The City of Canning council has near-unanimously voted down a controversial public open space policy that would have seen sub-divisions of three blocks or more slugged 10 per cent of the master block price, but alternative motion could see a Development Contribution plan applied to the entire City.
The proposed Public Open Space policy had drawn the ire of ratepayers in St James, Shelley, Rossmoyne and Bentley, suburbs with an identified lack of open space.
The policy would have seen sub-divisions of three blocks or more in those four suburbs charged 10 per cent of the market value of the original block, with those funds used by the City to buy or improve public space amenity in the corresponding suburb.
At the City’s ordinary council meeting of March 15, councillors were almost unanimously against the proposed policy, with Mayor Patrick Hall going so far as to call it Un-Australian.
While the motion was being debated, Cr Amanda Spencer-Teo foreshadowed a motion that would reject the proposed POS policy due to concerns raised by the community in relation to the contribution percentage.
The second part of the motion requested the CEO draft a Development Contribution plan for the suburbs of Shelley, Rossmoyne, Bentley and St James and presents these to Elected Members at a Strategic Information Briefing, no later than six months following the adoption of the Community Infrastructure Plan for further consideration by Elected Members.
Cr Singh then moved an amendment to apply the contribution plan to the entire City of Canning, which was accepted with no objection.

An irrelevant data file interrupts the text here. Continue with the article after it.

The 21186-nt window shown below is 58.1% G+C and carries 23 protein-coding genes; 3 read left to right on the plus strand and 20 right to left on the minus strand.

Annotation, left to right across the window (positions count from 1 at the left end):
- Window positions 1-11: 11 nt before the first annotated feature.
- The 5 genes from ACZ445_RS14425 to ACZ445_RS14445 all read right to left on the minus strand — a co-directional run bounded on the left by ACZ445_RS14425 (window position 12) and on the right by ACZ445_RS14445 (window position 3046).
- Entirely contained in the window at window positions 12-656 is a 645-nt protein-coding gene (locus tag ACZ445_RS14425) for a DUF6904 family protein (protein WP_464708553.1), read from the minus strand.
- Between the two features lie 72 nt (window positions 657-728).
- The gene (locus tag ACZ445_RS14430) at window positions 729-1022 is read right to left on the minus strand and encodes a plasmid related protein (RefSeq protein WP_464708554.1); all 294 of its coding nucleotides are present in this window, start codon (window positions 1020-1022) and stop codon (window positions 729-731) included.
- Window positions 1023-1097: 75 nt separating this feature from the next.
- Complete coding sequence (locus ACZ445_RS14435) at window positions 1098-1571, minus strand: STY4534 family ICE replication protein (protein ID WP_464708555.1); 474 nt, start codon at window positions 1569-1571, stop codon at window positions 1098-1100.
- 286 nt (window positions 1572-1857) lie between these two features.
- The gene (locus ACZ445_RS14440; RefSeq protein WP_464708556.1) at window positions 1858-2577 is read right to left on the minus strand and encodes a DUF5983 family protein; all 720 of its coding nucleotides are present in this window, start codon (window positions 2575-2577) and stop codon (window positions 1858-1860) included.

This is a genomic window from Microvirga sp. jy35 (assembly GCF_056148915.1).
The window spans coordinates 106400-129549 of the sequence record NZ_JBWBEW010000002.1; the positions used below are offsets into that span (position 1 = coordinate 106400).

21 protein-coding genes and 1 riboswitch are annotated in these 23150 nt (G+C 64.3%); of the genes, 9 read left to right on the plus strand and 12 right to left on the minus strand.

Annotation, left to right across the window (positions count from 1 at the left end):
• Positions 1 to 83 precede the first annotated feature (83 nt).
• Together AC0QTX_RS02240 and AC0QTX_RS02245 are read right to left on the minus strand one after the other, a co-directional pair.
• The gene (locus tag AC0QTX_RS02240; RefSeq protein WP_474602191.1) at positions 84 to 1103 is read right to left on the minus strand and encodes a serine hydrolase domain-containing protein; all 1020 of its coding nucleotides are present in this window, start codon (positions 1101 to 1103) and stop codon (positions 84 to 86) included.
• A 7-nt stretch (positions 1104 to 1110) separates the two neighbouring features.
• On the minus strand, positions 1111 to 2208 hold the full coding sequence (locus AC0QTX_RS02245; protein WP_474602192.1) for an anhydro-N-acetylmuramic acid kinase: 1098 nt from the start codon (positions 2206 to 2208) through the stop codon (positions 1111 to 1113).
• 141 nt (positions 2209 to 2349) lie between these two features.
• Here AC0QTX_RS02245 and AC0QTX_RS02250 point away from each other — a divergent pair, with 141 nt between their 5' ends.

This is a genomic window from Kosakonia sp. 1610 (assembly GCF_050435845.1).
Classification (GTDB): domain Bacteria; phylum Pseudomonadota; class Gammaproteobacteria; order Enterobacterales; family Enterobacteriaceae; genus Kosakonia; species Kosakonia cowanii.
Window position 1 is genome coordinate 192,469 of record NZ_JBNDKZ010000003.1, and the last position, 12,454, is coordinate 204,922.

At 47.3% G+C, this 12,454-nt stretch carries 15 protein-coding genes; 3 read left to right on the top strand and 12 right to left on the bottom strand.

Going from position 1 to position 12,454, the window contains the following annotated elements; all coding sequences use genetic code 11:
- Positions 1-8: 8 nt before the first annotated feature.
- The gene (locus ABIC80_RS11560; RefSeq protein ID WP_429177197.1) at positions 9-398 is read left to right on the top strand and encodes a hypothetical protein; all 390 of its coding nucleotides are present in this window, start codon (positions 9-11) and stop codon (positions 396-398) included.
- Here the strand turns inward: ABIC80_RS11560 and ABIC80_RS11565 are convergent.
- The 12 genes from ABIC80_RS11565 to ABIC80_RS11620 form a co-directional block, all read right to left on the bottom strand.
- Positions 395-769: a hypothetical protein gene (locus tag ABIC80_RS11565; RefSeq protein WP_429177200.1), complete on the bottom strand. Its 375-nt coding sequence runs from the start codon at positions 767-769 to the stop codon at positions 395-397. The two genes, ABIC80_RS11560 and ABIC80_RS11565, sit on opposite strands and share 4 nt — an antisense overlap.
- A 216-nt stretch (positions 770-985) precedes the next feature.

Cr Spencer-Teo’s motion was passed 7-3, with councillors Bain, Holland and Sweeney voting against the motion.
There are two different types of Development Contribution Plans, a community infrastructure (CI) DCP and a POS DCP.
Cr Spencer-Teo said the application of the DCP would be flexible.
“In the case for Bentley, St James, Shelley and Rossmoyne these suburbs could have a POS and CI DCP as a POS deficiency has been identified in these areas,” she said.
“All other suburbs would only have a CI DCP as there is no shortage of POS in these areas, should Council decide this is a good option.
“If we require 3ha in St James to meet the minimum required, but decided we would only need 1ha to meet the immediate to five year needs of the community we would only collect funds from developers to cover the purchase of 1ha and it would be spread evenly amongst all developers who divided their land in the period the DCP was in place.”